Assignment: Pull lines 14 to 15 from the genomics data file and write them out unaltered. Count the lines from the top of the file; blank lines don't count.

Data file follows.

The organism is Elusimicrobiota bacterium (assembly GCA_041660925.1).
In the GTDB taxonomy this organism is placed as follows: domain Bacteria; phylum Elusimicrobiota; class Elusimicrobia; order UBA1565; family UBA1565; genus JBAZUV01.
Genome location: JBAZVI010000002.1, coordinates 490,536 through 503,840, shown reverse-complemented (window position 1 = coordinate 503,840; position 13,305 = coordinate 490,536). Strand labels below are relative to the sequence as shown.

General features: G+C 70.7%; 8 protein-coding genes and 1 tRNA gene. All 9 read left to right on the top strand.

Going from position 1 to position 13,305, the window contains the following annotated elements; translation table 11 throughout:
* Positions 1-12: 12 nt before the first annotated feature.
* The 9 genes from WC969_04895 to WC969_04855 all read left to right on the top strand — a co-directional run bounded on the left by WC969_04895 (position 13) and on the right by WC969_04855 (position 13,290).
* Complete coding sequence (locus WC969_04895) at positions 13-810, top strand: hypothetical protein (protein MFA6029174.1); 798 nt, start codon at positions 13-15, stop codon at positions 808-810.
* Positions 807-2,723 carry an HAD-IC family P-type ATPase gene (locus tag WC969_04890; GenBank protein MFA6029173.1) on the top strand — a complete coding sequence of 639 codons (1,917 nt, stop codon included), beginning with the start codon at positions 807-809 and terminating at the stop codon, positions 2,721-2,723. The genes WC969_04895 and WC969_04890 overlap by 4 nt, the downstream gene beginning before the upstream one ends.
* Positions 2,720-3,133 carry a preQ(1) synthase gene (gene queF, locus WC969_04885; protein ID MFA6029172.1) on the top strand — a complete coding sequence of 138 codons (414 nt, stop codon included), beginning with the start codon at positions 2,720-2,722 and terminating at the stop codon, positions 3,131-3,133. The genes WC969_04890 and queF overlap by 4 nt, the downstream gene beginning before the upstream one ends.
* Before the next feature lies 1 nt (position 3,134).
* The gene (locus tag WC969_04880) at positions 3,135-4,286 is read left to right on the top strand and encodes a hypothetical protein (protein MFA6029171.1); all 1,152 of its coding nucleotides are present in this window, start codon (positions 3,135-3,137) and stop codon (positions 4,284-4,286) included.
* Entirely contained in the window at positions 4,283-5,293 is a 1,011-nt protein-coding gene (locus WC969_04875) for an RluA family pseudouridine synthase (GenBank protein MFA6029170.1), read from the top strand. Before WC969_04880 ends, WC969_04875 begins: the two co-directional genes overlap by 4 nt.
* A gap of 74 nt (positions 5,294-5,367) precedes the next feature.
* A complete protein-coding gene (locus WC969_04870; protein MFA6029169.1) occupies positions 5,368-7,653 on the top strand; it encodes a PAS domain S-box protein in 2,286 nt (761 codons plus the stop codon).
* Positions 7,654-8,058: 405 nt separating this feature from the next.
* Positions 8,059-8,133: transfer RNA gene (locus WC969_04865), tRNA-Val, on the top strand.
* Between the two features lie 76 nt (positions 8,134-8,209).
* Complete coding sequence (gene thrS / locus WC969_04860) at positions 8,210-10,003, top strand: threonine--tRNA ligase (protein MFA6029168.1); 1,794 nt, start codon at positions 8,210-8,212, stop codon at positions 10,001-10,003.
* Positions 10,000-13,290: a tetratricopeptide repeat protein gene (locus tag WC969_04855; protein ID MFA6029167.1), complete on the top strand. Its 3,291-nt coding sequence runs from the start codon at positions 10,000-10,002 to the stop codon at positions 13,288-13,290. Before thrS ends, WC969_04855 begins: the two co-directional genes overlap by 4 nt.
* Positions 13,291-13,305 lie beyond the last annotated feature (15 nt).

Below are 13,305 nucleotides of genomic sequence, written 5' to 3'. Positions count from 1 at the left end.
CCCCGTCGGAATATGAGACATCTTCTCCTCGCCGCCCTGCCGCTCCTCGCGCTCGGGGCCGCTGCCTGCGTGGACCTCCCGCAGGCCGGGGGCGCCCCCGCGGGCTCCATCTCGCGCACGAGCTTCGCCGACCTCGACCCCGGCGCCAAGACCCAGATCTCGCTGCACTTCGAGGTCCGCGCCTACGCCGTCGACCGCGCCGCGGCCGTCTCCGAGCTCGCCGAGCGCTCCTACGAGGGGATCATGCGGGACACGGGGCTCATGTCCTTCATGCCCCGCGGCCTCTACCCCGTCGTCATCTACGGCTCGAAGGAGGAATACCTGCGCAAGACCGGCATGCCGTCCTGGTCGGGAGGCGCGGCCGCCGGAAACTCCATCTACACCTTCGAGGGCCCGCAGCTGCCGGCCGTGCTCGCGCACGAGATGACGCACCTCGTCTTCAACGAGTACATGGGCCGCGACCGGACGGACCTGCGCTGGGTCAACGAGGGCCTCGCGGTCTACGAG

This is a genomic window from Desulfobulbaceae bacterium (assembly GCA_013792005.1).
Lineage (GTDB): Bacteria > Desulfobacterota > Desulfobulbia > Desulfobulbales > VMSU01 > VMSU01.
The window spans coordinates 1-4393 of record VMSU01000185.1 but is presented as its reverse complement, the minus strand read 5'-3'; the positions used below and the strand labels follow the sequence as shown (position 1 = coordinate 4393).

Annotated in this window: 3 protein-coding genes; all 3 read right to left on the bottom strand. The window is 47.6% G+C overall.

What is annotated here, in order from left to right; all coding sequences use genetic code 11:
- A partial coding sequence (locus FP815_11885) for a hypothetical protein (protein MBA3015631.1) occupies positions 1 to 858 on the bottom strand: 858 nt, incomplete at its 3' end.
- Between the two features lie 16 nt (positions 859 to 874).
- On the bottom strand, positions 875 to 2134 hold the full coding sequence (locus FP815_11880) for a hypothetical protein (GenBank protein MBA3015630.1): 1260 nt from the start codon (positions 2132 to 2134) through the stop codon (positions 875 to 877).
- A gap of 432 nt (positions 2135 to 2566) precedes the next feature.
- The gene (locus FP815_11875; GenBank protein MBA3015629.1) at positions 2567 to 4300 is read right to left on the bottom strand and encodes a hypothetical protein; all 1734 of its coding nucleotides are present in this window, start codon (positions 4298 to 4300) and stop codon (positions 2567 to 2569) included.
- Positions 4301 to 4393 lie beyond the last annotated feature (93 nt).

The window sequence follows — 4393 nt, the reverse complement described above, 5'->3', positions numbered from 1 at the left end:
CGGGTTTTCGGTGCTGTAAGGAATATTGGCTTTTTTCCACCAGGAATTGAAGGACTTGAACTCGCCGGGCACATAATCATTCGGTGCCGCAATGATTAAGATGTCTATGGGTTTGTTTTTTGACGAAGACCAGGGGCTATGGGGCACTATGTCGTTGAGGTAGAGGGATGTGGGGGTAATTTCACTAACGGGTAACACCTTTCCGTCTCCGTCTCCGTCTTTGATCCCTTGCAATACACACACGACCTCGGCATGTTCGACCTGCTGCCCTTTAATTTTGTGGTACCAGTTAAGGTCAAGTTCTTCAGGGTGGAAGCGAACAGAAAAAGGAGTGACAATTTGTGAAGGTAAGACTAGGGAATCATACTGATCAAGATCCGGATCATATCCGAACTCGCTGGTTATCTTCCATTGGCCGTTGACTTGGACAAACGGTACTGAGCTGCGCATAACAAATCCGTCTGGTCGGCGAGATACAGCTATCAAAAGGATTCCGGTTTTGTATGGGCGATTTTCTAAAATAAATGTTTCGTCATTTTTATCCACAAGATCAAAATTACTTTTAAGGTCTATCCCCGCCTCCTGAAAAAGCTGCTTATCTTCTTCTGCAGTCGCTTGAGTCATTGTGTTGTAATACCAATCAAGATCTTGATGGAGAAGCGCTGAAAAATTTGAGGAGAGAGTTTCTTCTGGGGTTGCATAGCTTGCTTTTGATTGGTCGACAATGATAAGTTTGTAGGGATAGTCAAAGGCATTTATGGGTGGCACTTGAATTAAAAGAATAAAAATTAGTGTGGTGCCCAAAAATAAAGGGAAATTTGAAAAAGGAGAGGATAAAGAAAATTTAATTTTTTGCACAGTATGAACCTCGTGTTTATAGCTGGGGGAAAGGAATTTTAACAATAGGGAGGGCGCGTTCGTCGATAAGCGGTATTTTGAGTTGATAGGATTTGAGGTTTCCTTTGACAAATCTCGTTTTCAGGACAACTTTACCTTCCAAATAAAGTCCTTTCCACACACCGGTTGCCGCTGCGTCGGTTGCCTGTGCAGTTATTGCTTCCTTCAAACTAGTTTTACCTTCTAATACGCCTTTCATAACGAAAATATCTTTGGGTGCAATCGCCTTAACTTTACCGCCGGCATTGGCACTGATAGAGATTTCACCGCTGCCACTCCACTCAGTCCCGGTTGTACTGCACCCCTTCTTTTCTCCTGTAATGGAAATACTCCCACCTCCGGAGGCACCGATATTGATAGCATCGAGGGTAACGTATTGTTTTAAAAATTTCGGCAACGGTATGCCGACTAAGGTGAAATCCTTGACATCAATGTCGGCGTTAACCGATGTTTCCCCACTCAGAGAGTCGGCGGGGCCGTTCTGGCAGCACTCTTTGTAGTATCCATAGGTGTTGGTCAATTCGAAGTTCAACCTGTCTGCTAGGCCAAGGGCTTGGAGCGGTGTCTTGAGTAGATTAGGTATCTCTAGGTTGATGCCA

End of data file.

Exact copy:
* A gap of 74 nt (positions 5,294-5,367) precedes the next feature.
* A complete protein-coding gene (locus WC969_04870; protein MFA6029169.1) occupies positions 5,368-7,653 on the top strand; it encodes a PAS domain S-box protein in 2,286 nt (761 codons plus the stop codon).